Pocket Ninja: Are you farking kidding me? Subby, there's very little difference between an arts and crafts festival and an armory. I tell you what. Go to one, if you dare, and look around. You're going to be surrounded by knives, needles (knitting needles, by the way, which I could use as skewers to cook you), scissors, hammers. In some cases, saws and various other implements of cutting, hewing, and scorching. There will be fire. There will be glass. There will be bottles and planks of wood and perhaps even a shillelagh or two. These events are veritable powder kegs waiting to go off, always teetering on the knife's edge between civil, harmless entertainments and a bloodbath. Maybe you're willing to stroll through this potential warzone cloaked only in the clothes on your back and a blissful naivete, but I'm not. I'm not.


Aaaannnddd we're done!
 
2010-08-08 04:38:57 PM  
A craft fair may not sound dangerous, but what do you have? Wood, clothespins and glue guns. Let's say a street gang shows up at the craft fair. They roll a little old lady making junk mail holders, and BAM, the gang has wood, clothespins and glue guns. That puts the ONE bag of rubber bands away from rubber bands guns. RUBBER BAND GUNS. Do you really want to walk into a craft fair where roving street gains armed with rubber band guns (and believe me, they have those rubber bands pulled tight) might be shooting rubber bands at your wife and children.

If you aren't packing a handgun, your four-year-old might be starting kindergarten with an eye patch. Arm yourselves people, the bad guys have rubber bands and no souls!
 
2010-08-08 04:39:15 PM  
What if a guy who hand makes blackpowder arms wants to have a booth there? It obviously qualifies as a crafted item, and many are works of art as well...

Yes, I know a guy who does this. He also teaches classes on it. There's a 5yr waiting list to get into a class.
 
2010-08-08 04:39:41 PM  

FuturePastNow: Because these people think you need a gun everywhere. They're not sane.


So when will you be at 'x' location? No reason, just curious. It's not like you might get mugged.
 
2010-08-08 04:42:30 PM  

Airfoilsguy: Why stop at the 2nd amendment, why not toss them all out at the festival


I'm sure you feel the same about the NRA (new window).
 
2010-08-08 04:43:18 PM  
Why should anyone fear a guy that wears military fatigues and openly carries a gun to a city council meeting? Sounds like a perfectly sane person to me.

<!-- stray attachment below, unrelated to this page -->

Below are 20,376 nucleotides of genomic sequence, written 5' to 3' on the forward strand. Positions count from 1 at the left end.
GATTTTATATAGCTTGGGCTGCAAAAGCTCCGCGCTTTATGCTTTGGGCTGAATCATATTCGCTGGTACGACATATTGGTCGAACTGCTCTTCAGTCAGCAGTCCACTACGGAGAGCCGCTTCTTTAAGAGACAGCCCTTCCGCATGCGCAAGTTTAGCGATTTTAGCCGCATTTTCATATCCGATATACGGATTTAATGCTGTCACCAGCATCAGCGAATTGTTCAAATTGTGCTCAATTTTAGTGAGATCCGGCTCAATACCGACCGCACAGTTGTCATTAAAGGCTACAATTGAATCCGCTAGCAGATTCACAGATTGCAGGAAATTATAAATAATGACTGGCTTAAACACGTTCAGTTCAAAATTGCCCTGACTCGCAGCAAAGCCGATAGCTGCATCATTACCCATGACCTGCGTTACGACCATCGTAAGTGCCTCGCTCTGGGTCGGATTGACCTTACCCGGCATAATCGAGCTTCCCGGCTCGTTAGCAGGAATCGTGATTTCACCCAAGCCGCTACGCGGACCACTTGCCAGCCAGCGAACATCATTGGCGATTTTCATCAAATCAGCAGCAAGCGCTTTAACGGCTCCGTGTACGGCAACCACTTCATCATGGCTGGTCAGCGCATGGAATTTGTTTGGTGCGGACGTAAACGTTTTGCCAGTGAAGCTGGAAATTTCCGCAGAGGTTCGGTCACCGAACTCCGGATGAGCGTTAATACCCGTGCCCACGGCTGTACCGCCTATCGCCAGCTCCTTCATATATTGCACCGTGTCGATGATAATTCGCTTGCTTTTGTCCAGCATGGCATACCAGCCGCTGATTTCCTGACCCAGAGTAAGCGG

2010-08-08 04:44:30 PM  
My right to have a firearm is the same as your right to be gay. I can't make you not gay, or at least to get you to stop hitting on me (unless you're a pair of hot lesbians, in which case hit on me all you like).

You can't take, or in any way restrict my guns.

/actually a pair of hot lesbians wearing nothing but a chromed 1911's would be even better
//back to the lesbian gunporn!
 
2010-08-08 04:46:42 PM  
Finally a chance to cash in on the crocheted Gun Cozy market = Profit.
 
2010-08-08 04:46:59 PM  

Jakevol2: Jakevol2


This is exactly what I was thinking!
 
2010-08-08 04:47:10 PM  

BadReligion: As a gun owner & Concealed Handgun Permit holder, I gotta disagree with the protesters. There are certain places that concealed weapons are not allowed, and permit holders have to respect that. Just as I have the right to carry, business owners & festival organizers can choose not to allow firearms in their business.


Same.

I think banning concealed weapons is meaningless; the criminals will still have them and unless they're frisking people and running metal detectors the ban is ineffective. However, it's their legal right to do so if they're controlling/renting/owning the property.
 
2010-08-08 04:47:14 PM  
Having been to a few Midwestern craft fairs, I'd say it's the perfect place to bring a gun. Like the world needs anymore hemp bracelets, wooden yard decorations, & sweatshirts w/ kittens & xmas bells ironed on the front.
 
2010-08-08 04:47:22 PM  
Whatever keeps your mind off your tiny dicks.
 
2010-08-08 04:47:32 PM  
Target practice on the whirlygigs made out of mtn dew and pepsi cans?
 
2010-08-08 04:47:48 PM  
Sometimes I think idiots like these are more of a threat to our right to bear than the anti-gun crowd.
 
2010-08-08 04:47:50 PM  
www.cbc.ca
Can't very well sell your firearm artworks if you aren't allowed to bring guns...
 
2010-08-08 04:48:16 PM  

BadReligion: As a gun owner & Concealed Handgun Permit holder, I gotta disagree with the protesters. There are certain places that concealed weapons are not allowed, and permit holders have to respect that. Just as I have the right to carry, business owners & festival organizers can choose not to allow firearms in their business.